The scariest piece of all of it, it worked so well. It was a departure and a risk to take our brand and put it out there in a different light. Most people would say, “It doesn’t tell people to come visit.” I would argue that it does, but it just doesn’t do it directly. Part of our marketing strategy for using that film is we want people to explore and discover the mystery or the creativity or the culture here. We want them to be inspired to come, not convinced to come, if that makes sense.
Skift: And now you have a second documentary gearing up to launch in May. How will it expand on the first?
Spyridon: One of the things we try not to do is gamble too hard and rely on lightning striking twice, but the second film is going to tell the songwriter story. The first one was more of a historic look at how Nashville evolved into Music City, going back to the 1800s. It covered the diversity, the history, and the lineage of our musical roots up to where the pop and rock side has evolved here. This new documentary focuses on the story behind the songwriters, who are the story behind the songs. Nobody ever gets to meet them. Nobody ever gets to hear their stories or even know the names of the people writing these hits. Typically, people think the artists wrote them.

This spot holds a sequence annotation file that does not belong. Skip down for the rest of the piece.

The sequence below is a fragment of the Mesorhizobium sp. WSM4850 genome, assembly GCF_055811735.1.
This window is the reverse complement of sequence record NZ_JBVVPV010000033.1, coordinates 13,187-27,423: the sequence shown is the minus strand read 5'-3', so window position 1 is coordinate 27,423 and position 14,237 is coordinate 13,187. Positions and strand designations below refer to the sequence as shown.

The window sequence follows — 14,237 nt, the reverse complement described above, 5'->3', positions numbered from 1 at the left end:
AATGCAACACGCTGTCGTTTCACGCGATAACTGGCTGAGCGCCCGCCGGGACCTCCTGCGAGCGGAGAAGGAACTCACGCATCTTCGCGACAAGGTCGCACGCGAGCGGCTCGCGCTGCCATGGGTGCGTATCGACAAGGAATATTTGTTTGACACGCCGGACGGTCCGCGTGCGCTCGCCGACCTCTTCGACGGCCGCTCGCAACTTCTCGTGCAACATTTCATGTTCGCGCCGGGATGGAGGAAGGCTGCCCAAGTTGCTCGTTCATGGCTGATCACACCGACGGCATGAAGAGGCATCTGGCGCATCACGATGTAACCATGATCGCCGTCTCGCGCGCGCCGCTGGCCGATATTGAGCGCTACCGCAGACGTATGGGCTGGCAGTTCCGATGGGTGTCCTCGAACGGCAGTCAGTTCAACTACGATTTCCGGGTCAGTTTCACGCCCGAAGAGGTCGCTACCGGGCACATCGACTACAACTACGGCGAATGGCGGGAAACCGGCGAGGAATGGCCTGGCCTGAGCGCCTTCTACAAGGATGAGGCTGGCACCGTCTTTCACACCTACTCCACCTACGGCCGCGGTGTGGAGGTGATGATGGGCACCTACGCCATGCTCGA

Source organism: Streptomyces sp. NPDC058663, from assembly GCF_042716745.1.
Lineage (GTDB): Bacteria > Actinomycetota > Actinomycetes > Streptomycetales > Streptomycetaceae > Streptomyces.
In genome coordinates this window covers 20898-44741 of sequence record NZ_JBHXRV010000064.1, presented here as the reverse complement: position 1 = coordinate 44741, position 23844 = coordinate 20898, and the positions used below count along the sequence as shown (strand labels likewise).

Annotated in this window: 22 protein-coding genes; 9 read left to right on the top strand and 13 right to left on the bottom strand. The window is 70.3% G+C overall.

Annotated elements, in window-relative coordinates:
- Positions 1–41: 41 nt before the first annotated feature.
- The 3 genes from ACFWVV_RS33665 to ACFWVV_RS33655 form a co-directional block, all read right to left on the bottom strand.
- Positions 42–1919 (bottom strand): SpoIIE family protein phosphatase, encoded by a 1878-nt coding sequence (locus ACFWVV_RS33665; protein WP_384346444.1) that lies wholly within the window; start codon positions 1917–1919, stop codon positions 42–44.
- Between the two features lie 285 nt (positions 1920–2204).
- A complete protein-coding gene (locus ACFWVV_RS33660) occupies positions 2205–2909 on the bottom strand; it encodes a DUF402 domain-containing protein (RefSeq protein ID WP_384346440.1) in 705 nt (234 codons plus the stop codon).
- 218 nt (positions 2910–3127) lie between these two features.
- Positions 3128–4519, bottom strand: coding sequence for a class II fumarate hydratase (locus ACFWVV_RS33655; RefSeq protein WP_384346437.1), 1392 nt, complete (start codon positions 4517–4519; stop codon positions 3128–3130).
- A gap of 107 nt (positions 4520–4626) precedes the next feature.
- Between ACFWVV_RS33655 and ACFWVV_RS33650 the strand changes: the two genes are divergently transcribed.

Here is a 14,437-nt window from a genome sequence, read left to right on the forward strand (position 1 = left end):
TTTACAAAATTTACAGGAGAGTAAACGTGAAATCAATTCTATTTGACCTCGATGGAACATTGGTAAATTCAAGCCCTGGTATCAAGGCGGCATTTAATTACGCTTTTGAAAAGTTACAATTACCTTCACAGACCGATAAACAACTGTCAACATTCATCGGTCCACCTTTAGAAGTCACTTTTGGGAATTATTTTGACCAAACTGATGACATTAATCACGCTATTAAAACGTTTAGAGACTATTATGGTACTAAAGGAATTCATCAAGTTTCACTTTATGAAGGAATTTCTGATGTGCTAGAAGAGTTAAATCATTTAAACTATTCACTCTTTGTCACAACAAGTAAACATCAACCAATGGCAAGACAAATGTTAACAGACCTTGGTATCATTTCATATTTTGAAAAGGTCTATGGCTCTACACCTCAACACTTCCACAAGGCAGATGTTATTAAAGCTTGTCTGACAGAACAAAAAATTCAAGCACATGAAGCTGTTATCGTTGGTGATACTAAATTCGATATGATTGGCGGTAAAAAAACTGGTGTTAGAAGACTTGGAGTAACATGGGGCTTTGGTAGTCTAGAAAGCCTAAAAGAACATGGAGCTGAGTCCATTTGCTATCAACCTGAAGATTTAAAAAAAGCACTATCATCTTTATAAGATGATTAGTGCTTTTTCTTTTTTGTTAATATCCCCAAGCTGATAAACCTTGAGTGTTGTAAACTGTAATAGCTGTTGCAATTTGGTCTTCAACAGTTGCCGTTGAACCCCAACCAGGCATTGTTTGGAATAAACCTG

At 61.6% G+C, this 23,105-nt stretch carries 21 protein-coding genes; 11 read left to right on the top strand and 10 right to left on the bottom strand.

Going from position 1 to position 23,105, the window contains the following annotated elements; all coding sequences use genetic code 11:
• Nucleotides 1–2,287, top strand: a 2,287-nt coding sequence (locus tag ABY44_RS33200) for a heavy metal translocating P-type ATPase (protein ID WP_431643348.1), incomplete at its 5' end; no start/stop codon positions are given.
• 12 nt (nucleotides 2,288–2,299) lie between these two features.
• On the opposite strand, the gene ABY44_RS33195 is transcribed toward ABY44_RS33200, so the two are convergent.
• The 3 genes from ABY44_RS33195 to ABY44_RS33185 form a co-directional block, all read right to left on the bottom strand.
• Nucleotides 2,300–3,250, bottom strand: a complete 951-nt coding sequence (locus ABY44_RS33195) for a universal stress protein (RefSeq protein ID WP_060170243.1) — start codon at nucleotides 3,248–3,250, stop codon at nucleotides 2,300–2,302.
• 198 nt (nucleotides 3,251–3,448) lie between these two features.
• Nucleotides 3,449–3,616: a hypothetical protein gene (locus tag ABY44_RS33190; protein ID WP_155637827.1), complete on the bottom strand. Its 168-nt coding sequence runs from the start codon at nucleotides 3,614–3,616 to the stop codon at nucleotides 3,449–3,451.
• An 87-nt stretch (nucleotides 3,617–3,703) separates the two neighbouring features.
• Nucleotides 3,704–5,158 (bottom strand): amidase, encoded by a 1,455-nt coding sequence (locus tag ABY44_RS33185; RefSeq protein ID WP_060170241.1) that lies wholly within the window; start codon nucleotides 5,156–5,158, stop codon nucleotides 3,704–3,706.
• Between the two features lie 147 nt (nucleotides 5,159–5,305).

To bring that to the forefront is really the differentiation in Nashville and other music destinations. We think there’s only one Music City, but there are certainly other cities that do a lot in the music field. This just gives us a chance to shine a light on the true heart and soul of that creative culture.
Skift: This film is also longer and it’s more expensive than the first.